Stanford University's Steve Quake on "Sequencing Single Cell Microbial Genomes with Microfluidic Amplification Tools" at the Metagenomics Informatics Challenges Workshop held at the DOE JGI on October 12-13, 2011.

  5. Genome Assembly Forensics: Metrics for Assessing Assembly Correctness (Metagenomics Informatics Challenges Workshop: 10K Genomes at a Time)

    ScienceCinema (OSTI)

    Pop, Mihai [University of Maryland

    2013-01-22T23:59:59.000Z

    University of Maryland's Mihai Pop on "Genome Assembly Forensics: Metrics for Assessing Assembly Correctness" at the Metagenomics Informatics Challenges Workshop held at the DOE JGI on October 12-13, 2011.

  6. Standards in Genomic Science: An Open-Access Journal of the Genomic Standards Consortium (GSC8 Meeting)

    ScienceCinema (OSTI)

    Garrity, George

    2011-06-03T23:59:59.000Z

    George Garrity of Michigan State University talks about the GSC's open-access journal SIGS at the Genomic Standards Consortium's 8th meeting at the DOE JGI in Walnut Creek, Calif. on Sept. 9, 2009.

  7. Standards in Genomic Science: An Open-Access Journal of the Genomic Standards Consortium (GSC8 Meeting)

    SciTech Connect (OSTI)

    Garrity, George

    2009-09-09T23:59:59.000Z

    George Garrity of Michigan State University talks about the GSC's open-access journal SIGS at the Genomic Standards Consortium's 8th meeting at the DOE JGI in Walnut Creek, Calif. on Sept. 9, 2009.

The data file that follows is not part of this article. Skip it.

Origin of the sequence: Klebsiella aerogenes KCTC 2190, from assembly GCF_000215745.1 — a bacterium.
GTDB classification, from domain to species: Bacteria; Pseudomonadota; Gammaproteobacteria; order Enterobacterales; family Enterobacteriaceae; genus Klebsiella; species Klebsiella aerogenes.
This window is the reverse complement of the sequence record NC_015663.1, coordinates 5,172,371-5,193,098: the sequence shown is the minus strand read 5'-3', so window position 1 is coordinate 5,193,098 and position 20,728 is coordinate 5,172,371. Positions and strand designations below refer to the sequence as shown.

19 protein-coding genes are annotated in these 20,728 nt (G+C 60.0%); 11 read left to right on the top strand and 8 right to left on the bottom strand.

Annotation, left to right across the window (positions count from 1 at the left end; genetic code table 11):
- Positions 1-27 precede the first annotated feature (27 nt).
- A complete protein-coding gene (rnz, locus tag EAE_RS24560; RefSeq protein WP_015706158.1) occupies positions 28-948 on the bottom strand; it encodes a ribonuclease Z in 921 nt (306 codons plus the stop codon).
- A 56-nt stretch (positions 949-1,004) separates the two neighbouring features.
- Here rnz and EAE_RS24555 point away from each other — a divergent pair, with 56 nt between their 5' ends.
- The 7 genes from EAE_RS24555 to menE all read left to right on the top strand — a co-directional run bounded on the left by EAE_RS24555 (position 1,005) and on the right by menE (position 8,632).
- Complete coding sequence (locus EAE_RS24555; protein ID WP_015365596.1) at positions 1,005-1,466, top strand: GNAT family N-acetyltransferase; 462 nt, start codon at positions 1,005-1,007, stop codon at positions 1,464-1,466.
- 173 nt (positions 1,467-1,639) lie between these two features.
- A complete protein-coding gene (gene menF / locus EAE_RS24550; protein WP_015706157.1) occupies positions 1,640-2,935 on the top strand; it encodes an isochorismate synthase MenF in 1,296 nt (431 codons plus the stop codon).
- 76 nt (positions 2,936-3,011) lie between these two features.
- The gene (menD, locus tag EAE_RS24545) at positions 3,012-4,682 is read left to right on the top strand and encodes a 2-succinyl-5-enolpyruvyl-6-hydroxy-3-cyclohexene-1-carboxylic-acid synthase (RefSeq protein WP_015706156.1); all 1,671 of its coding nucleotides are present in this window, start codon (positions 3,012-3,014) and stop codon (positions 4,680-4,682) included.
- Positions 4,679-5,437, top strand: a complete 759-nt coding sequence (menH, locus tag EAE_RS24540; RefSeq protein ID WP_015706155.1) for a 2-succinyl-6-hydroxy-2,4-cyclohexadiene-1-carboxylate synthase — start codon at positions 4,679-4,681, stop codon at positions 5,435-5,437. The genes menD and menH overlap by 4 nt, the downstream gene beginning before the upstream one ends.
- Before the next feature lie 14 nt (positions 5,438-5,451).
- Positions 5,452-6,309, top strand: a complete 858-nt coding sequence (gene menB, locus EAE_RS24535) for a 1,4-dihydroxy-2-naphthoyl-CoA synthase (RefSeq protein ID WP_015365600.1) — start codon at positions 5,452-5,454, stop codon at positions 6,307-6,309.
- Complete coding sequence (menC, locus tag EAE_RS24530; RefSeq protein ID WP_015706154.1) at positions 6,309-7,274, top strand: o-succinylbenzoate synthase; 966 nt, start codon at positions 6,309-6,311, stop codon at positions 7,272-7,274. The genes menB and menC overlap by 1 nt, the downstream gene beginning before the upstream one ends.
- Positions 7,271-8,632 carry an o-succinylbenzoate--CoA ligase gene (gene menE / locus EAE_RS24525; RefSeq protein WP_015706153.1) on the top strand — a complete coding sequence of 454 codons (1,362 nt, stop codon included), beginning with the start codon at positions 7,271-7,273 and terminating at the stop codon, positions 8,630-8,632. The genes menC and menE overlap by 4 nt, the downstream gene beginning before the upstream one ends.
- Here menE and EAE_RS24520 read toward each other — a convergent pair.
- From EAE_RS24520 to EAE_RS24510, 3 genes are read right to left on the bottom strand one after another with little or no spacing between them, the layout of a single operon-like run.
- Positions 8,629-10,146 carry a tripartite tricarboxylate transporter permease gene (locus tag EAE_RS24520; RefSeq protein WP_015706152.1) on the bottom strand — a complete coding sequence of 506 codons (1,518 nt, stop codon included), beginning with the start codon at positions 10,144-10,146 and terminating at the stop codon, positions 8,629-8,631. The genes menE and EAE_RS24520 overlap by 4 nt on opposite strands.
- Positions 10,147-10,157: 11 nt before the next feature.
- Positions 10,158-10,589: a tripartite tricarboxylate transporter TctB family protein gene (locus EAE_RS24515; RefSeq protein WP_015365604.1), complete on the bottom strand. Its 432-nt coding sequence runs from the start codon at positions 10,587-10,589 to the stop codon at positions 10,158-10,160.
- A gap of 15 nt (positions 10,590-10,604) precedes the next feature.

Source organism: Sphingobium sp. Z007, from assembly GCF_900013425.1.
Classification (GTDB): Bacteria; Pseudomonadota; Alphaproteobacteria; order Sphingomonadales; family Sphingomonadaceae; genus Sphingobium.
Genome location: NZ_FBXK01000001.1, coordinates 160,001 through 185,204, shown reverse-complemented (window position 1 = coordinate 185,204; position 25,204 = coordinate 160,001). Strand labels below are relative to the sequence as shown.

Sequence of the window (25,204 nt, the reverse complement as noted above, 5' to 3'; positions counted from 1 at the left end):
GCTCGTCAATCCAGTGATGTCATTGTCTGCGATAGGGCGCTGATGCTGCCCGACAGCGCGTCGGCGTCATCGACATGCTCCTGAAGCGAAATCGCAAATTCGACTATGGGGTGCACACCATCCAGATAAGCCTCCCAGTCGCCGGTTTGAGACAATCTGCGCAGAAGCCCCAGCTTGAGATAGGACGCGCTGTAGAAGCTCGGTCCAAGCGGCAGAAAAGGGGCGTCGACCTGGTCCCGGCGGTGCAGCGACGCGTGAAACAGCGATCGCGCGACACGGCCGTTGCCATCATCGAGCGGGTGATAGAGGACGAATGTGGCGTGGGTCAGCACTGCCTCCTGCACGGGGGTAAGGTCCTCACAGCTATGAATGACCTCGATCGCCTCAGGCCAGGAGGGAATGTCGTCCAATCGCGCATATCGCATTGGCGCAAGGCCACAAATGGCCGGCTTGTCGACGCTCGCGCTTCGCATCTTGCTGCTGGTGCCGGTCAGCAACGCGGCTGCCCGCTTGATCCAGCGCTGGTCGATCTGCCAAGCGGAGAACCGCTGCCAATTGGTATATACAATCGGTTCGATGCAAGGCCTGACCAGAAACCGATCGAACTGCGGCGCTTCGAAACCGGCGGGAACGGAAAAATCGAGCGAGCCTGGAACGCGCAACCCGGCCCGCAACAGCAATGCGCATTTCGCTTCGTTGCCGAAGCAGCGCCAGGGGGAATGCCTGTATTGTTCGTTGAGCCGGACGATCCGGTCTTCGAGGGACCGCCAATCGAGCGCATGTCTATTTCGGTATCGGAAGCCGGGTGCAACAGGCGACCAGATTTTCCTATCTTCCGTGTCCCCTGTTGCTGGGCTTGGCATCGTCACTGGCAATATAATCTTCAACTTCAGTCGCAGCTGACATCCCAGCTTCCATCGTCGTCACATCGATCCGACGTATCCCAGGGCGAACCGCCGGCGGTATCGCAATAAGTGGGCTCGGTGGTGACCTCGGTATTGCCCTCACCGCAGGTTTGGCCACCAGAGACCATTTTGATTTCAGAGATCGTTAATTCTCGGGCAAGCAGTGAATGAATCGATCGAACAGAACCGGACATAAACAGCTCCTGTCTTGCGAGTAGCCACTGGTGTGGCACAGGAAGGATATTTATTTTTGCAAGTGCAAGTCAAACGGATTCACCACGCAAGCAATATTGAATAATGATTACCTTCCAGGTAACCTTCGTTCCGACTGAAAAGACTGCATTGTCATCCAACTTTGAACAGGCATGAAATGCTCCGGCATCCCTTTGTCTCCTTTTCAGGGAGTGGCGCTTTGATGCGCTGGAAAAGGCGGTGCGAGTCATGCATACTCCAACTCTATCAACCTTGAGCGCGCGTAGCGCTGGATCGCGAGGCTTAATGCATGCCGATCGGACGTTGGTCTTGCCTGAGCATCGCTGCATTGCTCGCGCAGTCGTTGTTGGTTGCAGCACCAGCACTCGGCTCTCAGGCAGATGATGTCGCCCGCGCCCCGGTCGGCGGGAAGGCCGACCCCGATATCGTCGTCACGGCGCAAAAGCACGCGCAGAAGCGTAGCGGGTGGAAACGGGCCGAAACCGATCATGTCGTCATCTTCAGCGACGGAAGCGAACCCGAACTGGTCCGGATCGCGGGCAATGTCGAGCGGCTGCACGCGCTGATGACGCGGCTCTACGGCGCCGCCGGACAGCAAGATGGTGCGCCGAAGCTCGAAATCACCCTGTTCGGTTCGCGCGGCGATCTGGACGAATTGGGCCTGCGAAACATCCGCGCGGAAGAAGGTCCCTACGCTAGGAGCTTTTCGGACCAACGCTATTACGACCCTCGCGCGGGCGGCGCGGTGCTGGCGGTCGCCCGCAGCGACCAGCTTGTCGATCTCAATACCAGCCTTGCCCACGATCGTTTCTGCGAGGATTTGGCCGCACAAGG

8. Metabolic Noise, Vestigial Metabolites or the Raw Material of Ecological Adaptation? Opportunitistic Enzymes, Catalytic Promiscuity and the Evolution of chemodiversity in Nature (2010 JGI User Meeting)

    ScienceCinema (OSTI)

    Noel, Joseph

    2011-04-25T23:59:59.000Z

    Joseph Noel from the Salk Institute on "Metabolic Noise, Vestigial Metabolites or the Raw Material of Ecological Adaptation? Enzymes, Catalytic Promiscuity and the Evolution of Chemodiversity in Nature" on March 26, 2010 at the 5th Annual DOE JGI User Meeting

  9. Fungal Genomics Program

    SciTech Connect (OSTI)

    Grigoriev, Igor

    2012-03-12T23:59:59.000Z

    The JGI Fungal Genomics Program aims to scale up sequencing and analysis of fungal genomes to explore the diversity of fungi important for energy and the environment, and to promote functional studies on a system level. Combining new sequencing technologies and comparative genomics tools, JGI is now leading the world in fungal genome sequencing and analysis. Over 120 sequenced fungal genomes with analytical tools are available via MycoCosm (www.jgi.doe.gov/fungi), a web-portal for fungal biologists. Our model of interacting with user communities, unique among other sequencing centers, helps organize these communities, improves genome annotation and analysis work, and facilitates new larger-scale genomic projects. This resulted in 20 high-profile papers published in 2011 alone and contributing to the Genomics Encyclopedia of Fungi, which targets fungi related to plant health (symbionts, pathogens, and biocontrol agents) and biorefinery processes (cellulose degradation, sugar fermentation, industrial hosts). Our next grand challenges include larger scale exploration of fungal diversity (1000 fungal genomes), developing molecular tools for DOE-relevant model organisms, and analysis of complex systems and metagenomes.